My surgery.

The findings once the abdominal surgery was done, were that I had multiple issues inside for both ovaries which were covered in cysts and ovulation was impossible. I also had some benign growths on fallopian tubes and both of these were causes for my infertility. Not fat. Thanks Dr who told me that. My now ob/gyn, Dr O, said “I have cut tiny sections in your ovaries and that should assist with egg release.”

Home to Mum’s then more news. And We Are In!

I recovered with the best of care and then came the time just before our house would be ready to move into and I returned to school. The news was this: a transfer had arrived at the school where I had no class and I was to report to this new-to-me school asap AND it was much closer to our new house. Thanks to the deities. We moved into the new house with help (and yes it was the wettest 17th March ever) and over time we made it home. I began very soon after at the school where I would be for the next 5 years and it became our daughter’s primary school until she was ready for high school.

New School. New Routines. And NEWS.

The schools in NSW had a different way of enrolling Kinder students then and my class, one of 8, was to receive each of the June and July birthday kids until the end of Term One. Every Monday over a few weeks a new set of scared, sad, happy, nervous young kids began with me in K. In a demountable. No fans or air-con people. Our daughter meanwhile who had a rocky start to the BIG school of 8 classes per grade, finally found her place and flourished. Phew. Meanwhile my husband, who was feeling effects of the neck pain and back pain along with managing his school roles, did it pretty tough. But he is tough.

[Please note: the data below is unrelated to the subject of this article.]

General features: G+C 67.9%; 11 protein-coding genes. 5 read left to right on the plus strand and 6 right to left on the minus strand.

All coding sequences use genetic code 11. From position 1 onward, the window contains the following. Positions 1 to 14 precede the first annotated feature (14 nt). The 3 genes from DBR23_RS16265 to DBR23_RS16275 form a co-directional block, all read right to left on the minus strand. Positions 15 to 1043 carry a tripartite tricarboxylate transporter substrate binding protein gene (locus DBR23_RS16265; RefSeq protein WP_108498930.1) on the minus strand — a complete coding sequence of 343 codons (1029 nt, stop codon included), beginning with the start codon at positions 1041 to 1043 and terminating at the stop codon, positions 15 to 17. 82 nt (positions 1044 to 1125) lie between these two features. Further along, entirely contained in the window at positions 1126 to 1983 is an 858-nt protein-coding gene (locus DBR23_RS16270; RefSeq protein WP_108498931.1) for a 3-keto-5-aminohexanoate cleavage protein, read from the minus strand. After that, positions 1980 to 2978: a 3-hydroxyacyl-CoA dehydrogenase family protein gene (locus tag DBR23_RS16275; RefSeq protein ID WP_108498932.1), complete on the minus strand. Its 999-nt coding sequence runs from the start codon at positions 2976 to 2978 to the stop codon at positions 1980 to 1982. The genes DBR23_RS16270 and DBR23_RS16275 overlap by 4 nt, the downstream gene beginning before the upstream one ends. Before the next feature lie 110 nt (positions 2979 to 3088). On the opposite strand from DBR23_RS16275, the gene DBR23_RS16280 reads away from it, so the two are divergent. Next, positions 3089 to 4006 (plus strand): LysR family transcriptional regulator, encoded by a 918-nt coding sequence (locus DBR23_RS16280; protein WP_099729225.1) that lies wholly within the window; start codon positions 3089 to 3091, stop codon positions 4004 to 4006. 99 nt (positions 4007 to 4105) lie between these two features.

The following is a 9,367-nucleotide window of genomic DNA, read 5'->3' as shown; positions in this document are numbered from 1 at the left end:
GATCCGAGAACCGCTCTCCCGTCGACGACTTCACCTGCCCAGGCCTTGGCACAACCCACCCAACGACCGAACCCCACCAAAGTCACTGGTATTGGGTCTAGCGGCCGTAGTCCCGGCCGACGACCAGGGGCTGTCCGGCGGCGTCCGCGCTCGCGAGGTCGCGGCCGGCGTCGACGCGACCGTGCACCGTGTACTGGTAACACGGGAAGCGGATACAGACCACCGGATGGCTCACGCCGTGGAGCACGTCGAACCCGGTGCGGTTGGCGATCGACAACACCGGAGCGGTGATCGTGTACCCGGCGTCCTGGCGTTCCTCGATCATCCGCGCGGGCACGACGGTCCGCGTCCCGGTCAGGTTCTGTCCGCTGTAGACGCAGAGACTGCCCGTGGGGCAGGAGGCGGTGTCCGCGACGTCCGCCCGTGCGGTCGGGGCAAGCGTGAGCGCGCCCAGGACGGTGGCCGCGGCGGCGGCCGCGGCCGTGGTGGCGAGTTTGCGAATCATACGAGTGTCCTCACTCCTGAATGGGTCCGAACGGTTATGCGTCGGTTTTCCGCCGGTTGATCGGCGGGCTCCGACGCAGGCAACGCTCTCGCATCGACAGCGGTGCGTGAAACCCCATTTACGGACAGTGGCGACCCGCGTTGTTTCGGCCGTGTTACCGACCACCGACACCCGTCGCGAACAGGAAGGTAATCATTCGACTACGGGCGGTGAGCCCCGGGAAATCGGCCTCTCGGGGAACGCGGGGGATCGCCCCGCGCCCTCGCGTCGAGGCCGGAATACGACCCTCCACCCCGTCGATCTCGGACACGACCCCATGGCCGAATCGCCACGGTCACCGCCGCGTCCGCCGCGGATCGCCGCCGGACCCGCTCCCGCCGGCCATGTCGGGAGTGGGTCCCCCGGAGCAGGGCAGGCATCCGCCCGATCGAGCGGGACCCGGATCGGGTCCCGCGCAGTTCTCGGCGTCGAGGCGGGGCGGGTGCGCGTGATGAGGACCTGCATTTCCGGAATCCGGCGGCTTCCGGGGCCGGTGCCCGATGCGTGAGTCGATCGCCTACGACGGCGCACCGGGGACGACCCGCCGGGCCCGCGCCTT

Can I Be? Really?

We found ourselves a fantastic GP team of a husband and wife who were our medicos from 1978 to 2012 or thereabouts. They were family-oriented and even our kids as adults went to them and then their kids. But I am getting ahead of myself. I was feeling different. It had only been two months since my surgery but I was pretty sure I could be pregnant. No peeing on sticks then but a blood test and wait for results. Oh. My. Goodness. The nurse who did my test was a parent in my class! So much for privacy because she actually knew my story (I must have shared) and she rang me to tell me, yes I was pregnant. She kept quiet but I was always grateful to hear what I had not ever expected to hear again. The news was not accepted as excitedly by my husband right then because I have to add, we were “up to our eyeballs” in loans for cars, house and so on. But I could see we would be OK. And over time, he did too of course!

What Happened Next?